While visiting the UK, I read that the US had pulled out of the Extractive Industries Transparency Initiative (EITI) which Guyana is now a candidate member of. There are some 51 members. The US presence in the body served as a model against corruption and acted as a pressure for other countries to become members. Naturally, US withdrawal would encourage others from withdrawing or not applying for membership, and by extension subjecting them to more corruption.
EITI is an extremely important well-intentioned anti-corruption body. It is a model in the fight against corruption that has bedevilled so many countries that have found oil and are mineral rich – whose money have been wasted on wars, corruption, white elephants, etc. As the New Yorker magazine last April commented, ExxonMobil or BP, (used for illustration) “would pay a huge and secret amount of money to a government for access to fossil fuels or minerals. Nobody, aside from insiders, will ever know how much money the government received and how that money was spent”. The EITI, notes the New Yorker, changed that.
As the magazine stated, in 2002, Tony Blair, who was the Prime Minister of the United Kingdom at the time, and some other world leaders, global activists, and anti-corruption scholars founded EITI which is headquartered in Norway, as a role model on how to manage natural resource money. EITI is headed by a former Prime Minister of Sweden and a board made up of civil-society advocates, political leaders, and executives of oil, gas, and mining companies. The body set up a new global standard for transparency. “The member countries agreed to report all the money they receive from extractive industries and how they spend it. Companies working in those nations would also reveal what they paid, allowing the public to reconcile the government and corporate accounts”.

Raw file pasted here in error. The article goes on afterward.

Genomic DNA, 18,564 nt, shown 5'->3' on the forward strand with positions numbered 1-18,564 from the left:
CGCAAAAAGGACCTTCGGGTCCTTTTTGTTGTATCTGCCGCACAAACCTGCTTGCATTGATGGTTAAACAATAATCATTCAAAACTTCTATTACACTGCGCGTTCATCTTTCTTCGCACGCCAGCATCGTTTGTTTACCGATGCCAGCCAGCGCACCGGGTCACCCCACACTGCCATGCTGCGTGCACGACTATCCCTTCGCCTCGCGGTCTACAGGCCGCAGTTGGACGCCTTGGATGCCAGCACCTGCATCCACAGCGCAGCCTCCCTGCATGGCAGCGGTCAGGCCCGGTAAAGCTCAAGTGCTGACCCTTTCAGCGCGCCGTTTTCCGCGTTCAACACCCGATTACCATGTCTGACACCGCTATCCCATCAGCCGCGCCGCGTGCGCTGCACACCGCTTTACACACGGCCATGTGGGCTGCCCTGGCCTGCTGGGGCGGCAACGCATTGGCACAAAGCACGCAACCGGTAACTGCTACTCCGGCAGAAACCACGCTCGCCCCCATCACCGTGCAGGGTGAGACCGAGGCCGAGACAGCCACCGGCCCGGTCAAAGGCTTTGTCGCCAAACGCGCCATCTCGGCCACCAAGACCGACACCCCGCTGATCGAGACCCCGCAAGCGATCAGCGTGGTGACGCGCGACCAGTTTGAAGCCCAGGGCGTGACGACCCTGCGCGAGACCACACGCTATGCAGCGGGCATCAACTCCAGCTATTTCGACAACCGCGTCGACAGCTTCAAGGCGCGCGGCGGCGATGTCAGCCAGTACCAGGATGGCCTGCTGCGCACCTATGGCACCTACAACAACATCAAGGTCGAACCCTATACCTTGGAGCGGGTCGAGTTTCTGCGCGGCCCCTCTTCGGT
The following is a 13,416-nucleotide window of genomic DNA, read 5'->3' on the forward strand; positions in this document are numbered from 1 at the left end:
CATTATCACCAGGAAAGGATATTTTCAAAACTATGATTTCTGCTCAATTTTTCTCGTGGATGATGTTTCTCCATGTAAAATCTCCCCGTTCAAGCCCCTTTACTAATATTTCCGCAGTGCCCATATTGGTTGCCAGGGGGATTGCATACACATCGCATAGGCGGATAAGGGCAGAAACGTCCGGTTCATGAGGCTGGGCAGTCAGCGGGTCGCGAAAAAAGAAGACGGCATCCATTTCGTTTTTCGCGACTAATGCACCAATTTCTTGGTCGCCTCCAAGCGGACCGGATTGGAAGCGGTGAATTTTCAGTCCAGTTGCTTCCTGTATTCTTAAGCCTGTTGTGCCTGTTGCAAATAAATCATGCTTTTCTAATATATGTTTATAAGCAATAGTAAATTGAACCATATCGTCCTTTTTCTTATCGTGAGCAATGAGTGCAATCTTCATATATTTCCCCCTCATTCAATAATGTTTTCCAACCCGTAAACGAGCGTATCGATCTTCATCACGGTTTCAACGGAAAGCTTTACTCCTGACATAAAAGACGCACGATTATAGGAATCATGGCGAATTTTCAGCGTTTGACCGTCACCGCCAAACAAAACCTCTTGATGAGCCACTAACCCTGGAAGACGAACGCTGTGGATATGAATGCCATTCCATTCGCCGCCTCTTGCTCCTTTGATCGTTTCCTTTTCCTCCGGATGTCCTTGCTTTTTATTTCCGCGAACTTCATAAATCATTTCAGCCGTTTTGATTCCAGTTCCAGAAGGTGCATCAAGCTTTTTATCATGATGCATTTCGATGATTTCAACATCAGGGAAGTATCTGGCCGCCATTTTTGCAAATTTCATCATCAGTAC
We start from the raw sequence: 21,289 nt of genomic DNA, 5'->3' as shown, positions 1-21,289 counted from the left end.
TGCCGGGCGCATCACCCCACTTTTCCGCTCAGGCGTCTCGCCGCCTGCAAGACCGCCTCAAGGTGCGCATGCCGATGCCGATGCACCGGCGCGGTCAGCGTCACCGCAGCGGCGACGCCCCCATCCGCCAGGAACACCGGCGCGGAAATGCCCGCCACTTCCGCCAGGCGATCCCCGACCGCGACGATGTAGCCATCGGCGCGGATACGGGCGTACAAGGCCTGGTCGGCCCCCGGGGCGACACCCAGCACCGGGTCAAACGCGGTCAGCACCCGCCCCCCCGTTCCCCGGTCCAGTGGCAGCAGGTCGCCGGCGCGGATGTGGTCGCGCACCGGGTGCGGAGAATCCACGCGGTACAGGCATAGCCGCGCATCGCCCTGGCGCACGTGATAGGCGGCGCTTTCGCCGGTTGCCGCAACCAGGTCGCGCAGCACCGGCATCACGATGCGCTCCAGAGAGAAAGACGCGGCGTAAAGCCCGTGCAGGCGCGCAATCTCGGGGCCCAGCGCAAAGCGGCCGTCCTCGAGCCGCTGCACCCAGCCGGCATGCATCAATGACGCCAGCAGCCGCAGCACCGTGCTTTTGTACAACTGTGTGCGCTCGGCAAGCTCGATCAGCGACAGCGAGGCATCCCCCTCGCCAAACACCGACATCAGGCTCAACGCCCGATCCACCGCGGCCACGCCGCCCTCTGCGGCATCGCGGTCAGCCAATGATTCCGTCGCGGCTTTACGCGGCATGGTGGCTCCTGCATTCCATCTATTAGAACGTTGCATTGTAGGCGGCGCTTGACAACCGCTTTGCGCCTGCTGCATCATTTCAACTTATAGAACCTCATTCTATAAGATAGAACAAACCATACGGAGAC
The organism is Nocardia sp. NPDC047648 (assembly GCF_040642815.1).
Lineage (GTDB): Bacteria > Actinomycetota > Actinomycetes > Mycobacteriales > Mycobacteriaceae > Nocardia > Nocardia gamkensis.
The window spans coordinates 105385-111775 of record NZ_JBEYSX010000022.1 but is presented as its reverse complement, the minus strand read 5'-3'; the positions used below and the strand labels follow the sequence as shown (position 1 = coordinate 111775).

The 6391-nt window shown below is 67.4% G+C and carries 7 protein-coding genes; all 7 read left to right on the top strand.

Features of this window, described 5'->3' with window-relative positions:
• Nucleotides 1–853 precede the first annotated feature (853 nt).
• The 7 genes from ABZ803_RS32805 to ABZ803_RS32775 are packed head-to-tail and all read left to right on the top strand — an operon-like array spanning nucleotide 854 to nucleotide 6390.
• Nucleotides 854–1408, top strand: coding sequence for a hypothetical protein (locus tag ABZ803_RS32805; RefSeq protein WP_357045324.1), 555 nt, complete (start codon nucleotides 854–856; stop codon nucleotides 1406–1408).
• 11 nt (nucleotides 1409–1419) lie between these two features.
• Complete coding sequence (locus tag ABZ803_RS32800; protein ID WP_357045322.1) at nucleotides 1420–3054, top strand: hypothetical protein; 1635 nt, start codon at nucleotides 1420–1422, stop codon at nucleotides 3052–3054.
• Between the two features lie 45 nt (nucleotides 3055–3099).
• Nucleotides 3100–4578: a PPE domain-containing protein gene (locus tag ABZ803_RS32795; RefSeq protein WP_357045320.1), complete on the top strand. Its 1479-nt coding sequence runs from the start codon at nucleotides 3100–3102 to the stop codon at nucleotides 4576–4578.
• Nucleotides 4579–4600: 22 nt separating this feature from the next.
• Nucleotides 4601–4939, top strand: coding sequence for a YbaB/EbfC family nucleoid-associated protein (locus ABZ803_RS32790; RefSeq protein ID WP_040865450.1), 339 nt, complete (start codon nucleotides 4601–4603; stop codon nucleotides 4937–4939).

Both government and companies must divulge findings, revenues, and expenditures. The information obtained through EITI can help to monitor how a nation spends royalties deterring corrupt rulers from squirreling money away in foreign bank accounts. It also helps to limit bribery and kickbacks and would expose, for example, whether there was a US$20M bonus to the government for signing the oil agreement with Exxon.
Last April a report in the New Yorker warned that such an act of withdrawal was in the making and it became official last week. The New Yorker described EITI as “a most singularly successful anti-corruption effort”.
The US exit from this global anti-corruption body is most disappointing as others may follow suit undermining the work and the very survival of EITI. International EITI monitors have condemned the US move. The US exit also undermines the power of citizens and watchdogs in the US and by extension other mineral-rich nations to obtain information on mineral extraction. In the long run, being part of EITI would help the US in that it would serve as a bulwark against corruption in poor countries which would not remain as dependent on America for foreign aid if their own money obtained from natural resources were wisely spent. We know what has happened in Guyana with proceeds from our natural resources between 1966 and now. Ample illustrations also exist in other part of the Caribbean region and in Latin America, Africa, and the Middle East. The US should reconsider this move.